What on Earth is going on with this ridiculous record!?!? Here’s the deal: one of Kevin’s bandmates had some synth pop instrumental demos laying around, and he showed them to his boss. His boss, apparently in a rather dysfunctional frame of mind, decided to take the demos and overdub rants and chants on top of them, resulting in nearly half a new record of utter garbage. Yes, this is Kevin Coyne’s “Trans,” if you will: a partially electronic album that reeks of half-assed drunken Mark E. Smith-esque behavior. The synth experiments make up most of the B-side here, and they’re uniformly embarrassingly bad, though one has to imagine Kevin found them funny at the time. If treated as a joke, there is indeed an absurd ugliness to them that is almost funny in a Ween fashion. Kevin screams and shouts “Bonzai” repeatedly like a maniac over one of them, and that’s a highlight. The backing tracks themselves are dated beyond belief and sound like an early synth pop programmer’s discarded experiments in beat making. The joke doesn’t land. BUT this album comes with some good news: just like the aforementioned “Trans,” the other half is a normal acoustic Coyne album…and it’s a GOOD one! As a matter of fact, these are some of the more interesting solo acoustic numbers I’ve heard the man put to tape. “Your Holiness” opens up with a caustic driving jab at religious gurus, and the epic “Fun Flesh” harkens back to “Case History” with its warped atmosphere and rambling but sharp structure. “Flashing Back” and “I’ve Got The Photographs” are both lovely and nostalgic sounding songs that couldn’t be further away from the electronic silliness staining this album. Treat it like an EP and it’s a solid Coyne product – as a full statement, though, it’s crammed with some of the worst music I’ve heard by an artist I like, and thus not very recommended to anyone but the curious.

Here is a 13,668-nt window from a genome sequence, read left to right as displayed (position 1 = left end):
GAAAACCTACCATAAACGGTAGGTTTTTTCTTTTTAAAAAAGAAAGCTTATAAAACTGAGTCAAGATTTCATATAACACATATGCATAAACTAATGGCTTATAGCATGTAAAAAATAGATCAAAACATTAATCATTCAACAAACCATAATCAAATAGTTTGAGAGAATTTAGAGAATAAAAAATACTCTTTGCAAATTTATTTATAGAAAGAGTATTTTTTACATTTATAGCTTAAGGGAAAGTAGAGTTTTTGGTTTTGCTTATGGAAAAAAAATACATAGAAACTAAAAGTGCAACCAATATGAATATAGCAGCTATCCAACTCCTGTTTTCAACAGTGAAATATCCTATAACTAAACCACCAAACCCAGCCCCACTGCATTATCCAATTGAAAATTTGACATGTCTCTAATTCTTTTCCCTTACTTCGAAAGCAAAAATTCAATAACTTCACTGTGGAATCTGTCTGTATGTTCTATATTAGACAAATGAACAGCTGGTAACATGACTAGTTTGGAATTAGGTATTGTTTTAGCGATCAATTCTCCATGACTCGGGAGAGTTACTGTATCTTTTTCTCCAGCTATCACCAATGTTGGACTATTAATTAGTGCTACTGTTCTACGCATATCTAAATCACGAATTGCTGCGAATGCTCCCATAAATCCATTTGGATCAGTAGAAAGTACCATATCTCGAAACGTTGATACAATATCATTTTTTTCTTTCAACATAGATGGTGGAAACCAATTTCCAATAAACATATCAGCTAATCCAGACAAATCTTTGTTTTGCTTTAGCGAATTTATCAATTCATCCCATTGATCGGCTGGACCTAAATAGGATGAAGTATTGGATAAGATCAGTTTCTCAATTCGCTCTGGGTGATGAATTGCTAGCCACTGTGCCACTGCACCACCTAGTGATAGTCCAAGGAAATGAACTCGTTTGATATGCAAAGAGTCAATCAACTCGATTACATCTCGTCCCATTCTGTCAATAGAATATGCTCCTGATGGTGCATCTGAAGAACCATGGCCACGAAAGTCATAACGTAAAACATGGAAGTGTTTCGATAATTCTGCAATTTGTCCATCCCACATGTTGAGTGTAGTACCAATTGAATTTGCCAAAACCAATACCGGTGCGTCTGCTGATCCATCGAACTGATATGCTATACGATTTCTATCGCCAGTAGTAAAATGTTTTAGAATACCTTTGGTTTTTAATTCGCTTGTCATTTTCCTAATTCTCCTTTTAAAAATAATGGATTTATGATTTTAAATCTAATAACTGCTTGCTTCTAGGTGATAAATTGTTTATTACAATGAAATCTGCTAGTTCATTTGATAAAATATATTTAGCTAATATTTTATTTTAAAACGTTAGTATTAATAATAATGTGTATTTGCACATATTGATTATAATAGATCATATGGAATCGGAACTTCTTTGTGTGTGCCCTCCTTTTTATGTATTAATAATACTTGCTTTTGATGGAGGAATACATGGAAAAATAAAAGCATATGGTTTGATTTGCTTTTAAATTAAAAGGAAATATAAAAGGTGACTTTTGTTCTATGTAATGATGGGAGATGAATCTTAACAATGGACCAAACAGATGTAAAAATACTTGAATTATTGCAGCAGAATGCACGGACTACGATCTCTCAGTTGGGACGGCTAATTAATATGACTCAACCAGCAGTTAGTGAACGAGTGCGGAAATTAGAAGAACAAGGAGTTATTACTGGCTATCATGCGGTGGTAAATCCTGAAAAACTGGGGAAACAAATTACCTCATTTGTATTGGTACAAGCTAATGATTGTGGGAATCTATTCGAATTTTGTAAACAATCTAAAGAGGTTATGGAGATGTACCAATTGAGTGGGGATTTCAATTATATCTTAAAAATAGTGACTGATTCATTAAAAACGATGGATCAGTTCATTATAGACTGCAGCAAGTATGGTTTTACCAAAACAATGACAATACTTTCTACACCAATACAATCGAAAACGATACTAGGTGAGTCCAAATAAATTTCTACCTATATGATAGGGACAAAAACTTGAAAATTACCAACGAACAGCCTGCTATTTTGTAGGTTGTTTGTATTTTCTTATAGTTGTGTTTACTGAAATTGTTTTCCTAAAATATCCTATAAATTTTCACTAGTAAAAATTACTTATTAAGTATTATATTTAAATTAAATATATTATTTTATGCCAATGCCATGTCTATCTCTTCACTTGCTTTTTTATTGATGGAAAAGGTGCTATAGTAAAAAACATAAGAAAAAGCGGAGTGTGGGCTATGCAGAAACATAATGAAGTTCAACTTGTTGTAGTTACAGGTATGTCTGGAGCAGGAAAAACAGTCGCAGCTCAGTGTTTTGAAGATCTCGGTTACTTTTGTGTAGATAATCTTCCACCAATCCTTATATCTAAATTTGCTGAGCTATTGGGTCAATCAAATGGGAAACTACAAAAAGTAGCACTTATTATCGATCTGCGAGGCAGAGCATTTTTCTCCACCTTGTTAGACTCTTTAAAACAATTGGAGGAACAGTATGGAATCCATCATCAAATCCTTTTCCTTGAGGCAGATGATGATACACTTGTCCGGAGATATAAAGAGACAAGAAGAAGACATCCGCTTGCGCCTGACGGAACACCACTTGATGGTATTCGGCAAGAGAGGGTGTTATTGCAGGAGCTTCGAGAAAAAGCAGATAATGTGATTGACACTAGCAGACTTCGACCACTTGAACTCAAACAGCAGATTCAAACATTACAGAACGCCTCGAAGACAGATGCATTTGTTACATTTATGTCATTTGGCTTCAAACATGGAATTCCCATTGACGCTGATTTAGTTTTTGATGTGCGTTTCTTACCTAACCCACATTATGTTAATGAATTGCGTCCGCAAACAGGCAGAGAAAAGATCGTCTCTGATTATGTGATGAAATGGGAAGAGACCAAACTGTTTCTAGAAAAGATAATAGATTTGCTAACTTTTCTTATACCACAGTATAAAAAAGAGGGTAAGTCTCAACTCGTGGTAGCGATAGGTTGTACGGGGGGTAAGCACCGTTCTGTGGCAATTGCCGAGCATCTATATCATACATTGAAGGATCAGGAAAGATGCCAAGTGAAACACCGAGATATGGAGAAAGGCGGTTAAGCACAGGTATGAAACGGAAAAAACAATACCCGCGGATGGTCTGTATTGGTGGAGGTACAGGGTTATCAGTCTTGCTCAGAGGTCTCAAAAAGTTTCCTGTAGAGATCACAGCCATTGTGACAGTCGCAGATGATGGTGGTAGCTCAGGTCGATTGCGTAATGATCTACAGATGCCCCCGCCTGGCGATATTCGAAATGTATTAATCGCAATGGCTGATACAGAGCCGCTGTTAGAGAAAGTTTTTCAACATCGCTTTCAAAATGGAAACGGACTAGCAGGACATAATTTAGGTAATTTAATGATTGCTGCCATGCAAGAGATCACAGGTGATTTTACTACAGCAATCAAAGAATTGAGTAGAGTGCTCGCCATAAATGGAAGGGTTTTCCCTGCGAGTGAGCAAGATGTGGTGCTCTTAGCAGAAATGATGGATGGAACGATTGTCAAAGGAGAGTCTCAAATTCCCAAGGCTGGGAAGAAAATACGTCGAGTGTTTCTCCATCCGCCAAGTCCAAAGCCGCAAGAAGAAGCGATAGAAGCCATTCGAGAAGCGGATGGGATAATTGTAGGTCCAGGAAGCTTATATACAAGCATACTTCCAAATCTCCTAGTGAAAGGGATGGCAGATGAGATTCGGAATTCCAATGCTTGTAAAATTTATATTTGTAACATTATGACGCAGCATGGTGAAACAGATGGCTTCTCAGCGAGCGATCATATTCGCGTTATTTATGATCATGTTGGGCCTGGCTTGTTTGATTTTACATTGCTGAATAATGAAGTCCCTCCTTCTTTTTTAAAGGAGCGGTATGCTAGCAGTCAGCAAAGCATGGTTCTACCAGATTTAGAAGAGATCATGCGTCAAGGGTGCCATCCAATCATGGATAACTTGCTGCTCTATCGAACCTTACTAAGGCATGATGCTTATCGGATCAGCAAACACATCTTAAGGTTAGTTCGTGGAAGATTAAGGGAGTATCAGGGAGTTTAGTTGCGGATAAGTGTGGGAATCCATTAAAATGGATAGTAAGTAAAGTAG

____________________________________________________________________________________________________________________________________________________________________________________LEGLESS IN MANILLA (1984)
Back to relative normalcy with a brief and low key effort that finds Coyne spinning his wheels comfortably. Acoustic folk pop, sometimes with a swinging house band, and the occasional avant-foray, with chanted vocals and surreal lyrics. The sound is rather raw, and I can’t imagine there was a particularly large budget, or a particularly large demand, for this thing – the project reeks of stagnant irrelevancy. But for those already hip to Coyne’s style, fans and even some tourists, this is one of his more appealingly casual post-peak records. Minor classics include the very pretty folky “Black Cloud” and the oddball “Nigel in Napoli,” which makes excellent use of some hilarious phrasing and awkward rhyme schemes. That tune also employs a technique used elsewhere by Coyne: spoken half-whispered overdubs reciting the lyrics on top of the actual sung vocal track. It’s a deliberately strange maneuver, and I can’t say it works for me on a musical level, though one has to appreciate the absurdity and disregard for regularity. I forgot to mention the memorable and hilarious opener “Big Money Man,” a pathetic and self-loathing piece sung with happy-go-lucky folk pop flair. It’s the ironic distance between vocal and music, see, that Coyne likes to employ – just like your Randy Newmans or your Steely Dans. But you can’t be Randy Newman or a Steely Dan if you consistently make records that sound like this one, and thus Coyne never got to that level of craft and brilliance. But he got far enough, farther for some. He moved to Germany after this one and continued to pop out record after record, though very few of them have garnered any discernible internet recognition. But I believe I’ve had my fill of Mr. Coyne unless someone points me to the right 90s/2000s record – though I assume I’m missing a share of great songs, I have a hard time believing he expanded his approach too far beyond this album!